It is now easier to go meatless, but a junk vegan diet of burgers and fries is still unhealthy
Going vegan is not for everyone, but for people keen to adopt such a diet, it may seem like an uphill task in a food paradise like Singapore.
However, buoyed by a global trend, vegan dishes have become easier to find here in recent years.
“Even supermarkets have a host of vegan food options, like eggless vegan bread, herb packets to make soup at home and coconut-based yogurt,” said registered dietitian Ujjwala Baxi, founder of nutrition consultancy Poshan – Cure thru Diet.
Foodcourts also usually have a vegetarian stall that can cook a vegan dish on order, she added.
A vegan diet is fully plant-based and free of any animal products, including dairy and eggs.
You can get started on a vegan diet by replacing animal milk with alternatives like almond milk, soya milk or coconut milk, said Ms Ujjwala, who is also a certified diabetes educator.
You can substitute meat items with soya- or mushroom-based mock meat, and nutritional yeast for cheese.
There are other ingredients with a similar texture and taste to fish and meat as well.
Tempeh, a traditional soya bean patty, has a chewy, flaky texture that can resemble some types of seafood, while chickpeas is a good substitute as vegan “tuna”.
Those fond of omelette and pancakes can opt for grain-based alternatives. Pancakes can be made using oats or quinoa as the main ingredient, she said.
A plant-based diet can bring extra benefits to some groups of people, such as those predisposed to heart problems, diabetes and cancer.
Several research studies, including a Singapore study released this month, have shown that red meat intake is linked to type 2 diabetes.
The study by Duke-NUS Medical School found that eating meat every day puts ethnic Chinese adults at increased risk of diabetes.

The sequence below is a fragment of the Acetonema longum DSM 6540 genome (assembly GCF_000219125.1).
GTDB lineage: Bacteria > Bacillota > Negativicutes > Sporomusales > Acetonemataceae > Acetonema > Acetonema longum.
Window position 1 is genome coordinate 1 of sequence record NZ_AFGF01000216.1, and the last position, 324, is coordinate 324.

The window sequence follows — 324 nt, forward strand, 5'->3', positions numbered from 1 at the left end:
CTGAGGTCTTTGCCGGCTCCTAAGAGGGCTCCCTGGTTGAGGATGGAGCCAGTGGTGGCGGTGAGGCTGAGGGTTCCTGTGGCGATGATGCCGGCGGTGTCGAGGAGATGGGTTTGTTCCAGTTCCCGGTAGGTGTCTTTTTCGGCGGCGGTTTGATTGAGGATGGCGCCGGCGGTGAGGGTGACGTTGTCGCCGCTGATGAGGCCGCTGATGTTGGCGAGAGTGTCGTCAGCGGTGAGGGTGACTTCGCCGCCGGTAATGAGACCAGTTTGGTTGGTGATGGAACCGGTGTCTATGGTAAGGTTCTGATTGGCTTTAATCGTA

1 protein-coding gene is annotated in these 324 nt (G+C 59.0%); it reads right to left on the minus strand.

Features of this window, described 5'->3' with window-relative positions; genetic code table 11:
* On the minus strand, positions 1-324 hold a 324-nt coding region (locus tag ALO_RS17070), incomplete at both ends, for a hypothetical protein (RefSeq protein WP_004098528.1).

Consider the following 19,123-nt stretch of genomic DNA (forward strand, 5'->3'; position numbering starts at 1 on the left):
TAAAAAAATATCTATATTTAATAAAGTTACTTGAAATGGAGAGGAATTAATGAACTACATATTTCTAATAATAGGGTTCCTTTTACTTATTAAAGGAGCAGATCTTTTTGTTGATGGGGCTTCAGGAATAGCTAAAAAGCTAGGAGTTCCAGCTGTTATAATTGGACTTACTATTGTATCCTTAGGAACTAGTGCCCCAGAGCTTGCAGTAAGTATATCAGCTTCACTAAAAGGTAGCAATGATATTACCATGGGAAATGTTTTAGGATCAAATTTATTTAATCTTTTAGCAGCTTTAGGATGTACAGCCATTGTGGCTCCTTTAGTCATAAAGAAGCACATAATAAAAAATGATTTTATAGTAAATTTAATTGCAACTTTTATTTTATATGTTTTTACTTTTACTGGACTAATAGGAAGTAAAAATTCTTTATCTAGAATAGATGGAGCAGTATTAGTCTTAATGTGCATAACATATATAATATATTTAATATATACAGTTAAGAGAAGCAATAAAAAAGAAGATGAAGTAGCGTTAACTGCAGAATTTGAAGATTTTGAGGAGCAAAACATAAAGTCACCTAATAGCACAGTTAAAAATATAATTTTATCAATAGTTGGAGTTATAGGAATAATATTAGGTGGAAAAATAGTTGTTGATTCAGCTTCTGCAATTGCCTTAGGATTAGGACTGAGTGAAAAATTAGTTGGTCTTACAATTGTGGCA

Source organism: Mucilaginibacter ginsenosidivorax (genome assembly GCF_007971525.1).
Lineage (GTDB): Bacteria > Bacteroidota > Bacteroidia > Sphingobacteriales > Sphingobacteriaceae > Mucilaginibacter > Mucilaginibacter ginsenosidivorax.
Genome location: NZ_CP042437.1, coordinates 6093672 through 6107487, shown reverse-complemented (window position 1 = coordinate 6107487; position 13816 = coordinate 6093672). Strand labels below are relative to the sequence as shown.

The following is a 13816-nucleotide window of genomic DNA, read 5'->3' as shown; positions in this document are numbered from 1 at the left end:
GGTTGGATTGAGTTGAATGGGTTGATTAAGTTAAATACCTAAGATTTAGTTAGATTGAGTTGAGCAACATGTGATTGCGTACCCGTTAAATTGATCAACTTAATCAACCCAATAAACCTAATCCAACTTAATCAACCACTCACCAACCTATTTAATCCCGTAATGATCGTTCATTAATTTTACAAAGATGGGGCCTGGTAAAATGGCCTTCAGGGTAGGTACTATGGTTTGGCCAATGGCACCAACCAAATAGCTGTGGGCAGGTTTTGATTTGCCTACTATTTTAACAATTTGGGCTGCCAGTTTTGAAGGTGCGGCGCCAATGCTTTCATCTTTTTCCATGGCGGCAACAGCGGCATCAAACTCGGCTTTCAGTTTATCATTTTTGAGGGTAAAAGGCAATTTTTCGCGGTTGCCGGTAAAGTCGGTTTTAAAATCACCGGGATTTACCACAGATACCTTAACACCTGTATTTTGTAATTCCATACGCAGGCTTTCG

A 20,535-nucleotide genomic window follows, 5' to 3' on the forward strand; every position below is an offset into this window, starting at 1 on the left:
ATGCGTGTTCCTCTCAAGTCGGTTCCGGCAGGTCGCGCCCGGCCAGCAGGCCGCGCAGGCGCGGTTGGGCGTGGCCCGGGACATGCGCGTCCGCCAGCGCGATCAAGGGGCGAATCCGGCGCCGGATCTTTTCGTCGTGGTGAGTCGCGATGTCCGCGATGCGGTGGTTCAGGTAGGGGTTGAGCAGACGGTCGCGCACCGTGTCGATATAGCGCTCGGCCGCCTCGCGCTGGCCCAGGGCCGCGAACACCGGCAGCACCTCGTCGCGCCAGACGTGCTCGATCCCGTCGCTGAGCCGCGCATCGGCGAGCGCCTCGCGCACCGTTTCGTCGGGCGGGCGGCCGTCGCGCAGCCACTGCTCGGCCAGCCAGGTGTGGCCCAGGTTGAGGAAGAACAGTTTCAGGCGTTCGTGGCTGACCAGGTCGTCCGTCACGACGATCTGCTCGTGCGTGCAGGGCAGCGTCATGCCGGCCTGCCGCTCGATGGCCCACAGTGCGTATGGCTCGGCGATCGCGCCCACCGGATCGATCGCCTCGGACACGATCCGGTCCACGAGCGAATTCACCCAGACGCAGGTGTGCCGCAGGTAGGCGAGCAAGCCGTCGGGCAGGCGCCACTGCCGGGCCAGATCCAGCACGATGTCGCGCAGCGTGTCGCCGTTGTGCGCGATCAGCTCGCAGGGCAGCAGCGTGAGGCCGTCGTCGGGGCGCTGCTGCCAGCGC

Other researchers have found that vegetarians have a lower incidence of cancer, compared to those who eat meat.
People with constipation, gastric problems or bloating may find that going on a vegan diet can help ease their symptoms as it tends to comprise plenty of fibre, which helps to promote gut health.
But veganism, if practised wrongly, can ruin one’s health too, warned Ms Ujjwala.
A diet of soda, cheese pizza and candy can be considered vegan too.
“Eating a junk vegan diet of vegetarian burgers, coupled with fries and Coke, is equally bad and will undoubtedly lead to weight and health issues,” she said.
“Unless one follows the recommended guidelines on nutrition and weight control, becoming a vegan won’t necessarily be good for you.”
And one should also take care not to overeat, she added.
Eating out may cause anxiety for some vegans. It will help to agree with family members or friends on a vegetarian-friendly restaurant, or ask for help from the waiter.
“Let the waiter know that you are vegetarian or vegan, and that you are looking for items that are meatless and do not use any dairy and eggs,” said Ms Ujjwala.
“At a cafe, you may choose to have a soya milk-based coffee or tea with eggless bread options.”
Another tip is to get up to scratch with reading food labels so that you are able to get the right products when shopping for groceries.
The upside is that honing in on vegan products is easier these days as more products are being labelled as “suitable for vegans” or carry a “certified vegan” logo, said Ms Ujjwala.
Decoding the ingredients may not be easy at first. Food colourings that go by the names cochineal or carmine are actually insect-based.
There are also many by-products, such as casein and whey powder, that are derived from animals.
Cooking-wise, going straight into complicated dishes may kill your enthusiasm, so try just one quick vegan meal at home once a week to build interest, said Ms Ujjwala, a lacto-vegetarian who abstains from eating meat and eggs.
Start with switching a few food items that you feel are easy to adhere to, such as cheese, before tackling the more ubiquitous foods.
“Turning into a vegan cannot happen overnight. Take it slow and start with baby steps,” she added.